Ten years pass, and Michael gets married, has a child, gets divorced. As he’s moving into a new apartment, unpacking his books, he holds a copy of Homer’s The Odyssey and is suddenly taken back to that summer twenty years ago. He begins tape recording every book he read to Hanna and sends them to her in prison. It is through this act of passive compassion that Hanna teaches herself, after all these many years, to read and write.
So much of The Reader is about the journey one must take after the initial leap of the heart – always in an attempt to get back to those fleeting moments of joy and passion, of innocence – like one’s childhood home that really only truly exists in one’s memory, to which one may never return. That place becomes like a dream amongst the dark realities of life.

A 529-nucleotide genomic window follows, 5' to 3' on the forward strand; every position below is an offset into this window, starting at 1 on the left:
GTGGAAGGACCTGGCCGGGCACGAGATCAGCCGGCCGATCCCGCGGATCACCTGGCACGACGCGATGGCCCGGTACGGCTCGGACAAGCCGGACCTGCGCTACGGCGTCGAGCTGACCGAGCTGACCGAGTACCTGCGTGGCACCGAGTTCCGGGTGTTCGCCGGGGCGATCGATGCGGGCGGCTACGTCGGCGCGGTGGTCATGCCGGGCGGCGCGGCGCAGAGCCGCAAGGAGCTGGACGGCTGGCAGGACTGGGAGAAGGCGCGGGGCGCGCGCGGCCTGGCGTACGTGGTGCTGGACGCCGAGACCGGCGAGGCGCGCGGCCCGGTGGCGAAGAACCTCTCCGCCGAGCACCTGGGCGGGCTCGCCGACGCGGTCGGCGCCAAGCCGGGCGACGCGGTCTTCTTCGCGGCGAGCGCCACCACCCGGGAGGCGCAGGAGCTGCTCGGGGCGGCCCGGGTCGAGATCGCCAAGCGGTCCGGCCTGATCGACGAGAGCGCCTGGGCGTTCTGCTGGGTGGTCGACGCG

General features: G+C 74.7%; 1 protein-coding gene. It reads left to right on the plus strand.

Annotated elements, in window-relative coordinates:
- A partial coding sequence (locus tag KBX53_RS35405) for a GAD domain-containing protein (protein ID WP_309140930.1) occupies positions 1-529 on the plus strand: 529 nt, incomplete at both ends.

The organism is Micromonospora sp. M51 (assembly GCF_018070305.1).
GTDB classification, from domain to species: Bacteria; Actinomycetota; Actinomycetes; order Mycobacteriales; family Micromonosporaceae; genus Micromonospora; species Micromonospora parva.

It’s easy, in retrospect, to acknowledge the depth and genius of Kate Winslet’s performance in The Reader. After all, she won an Oscar for Best Actress for her portrayal of Hanna. I know I am not alone when I say I believe Kate Winslet is the best actress of my generation, and among the very select actresses in the history of the cinema to be truly great. Her sensitive, considerate portrayal of Hanna is at once moving and tender. The deep, flawed humanness Winslet pours into Hanna makes it effortless to feel empathy, and even a kind of sympathy, for her character – when, given any other circumstance one would most certainly feel nothing, even hatred or disgust.
Stephen Daldry, who teams up once again with screenwriter David Hare (The Hours), is a true master. His work here is subtle, never heavy handed, even during the scene in which Michael visits a concentration camp, alone, during Hanna’s trial. Daldry handles everthing with a type of masculine grace that elevates the written word instead of overshadowing it.
The final word: the story of The Reader is difficult. It is not the kind of film you will be able to watch over and again. It is an important film because it reflects us as we are, not as we would like to be. It reminds us that forgiveness is ultimately in our own hands and that, through love, anyone can be redeemed. The Reader is not to be missed.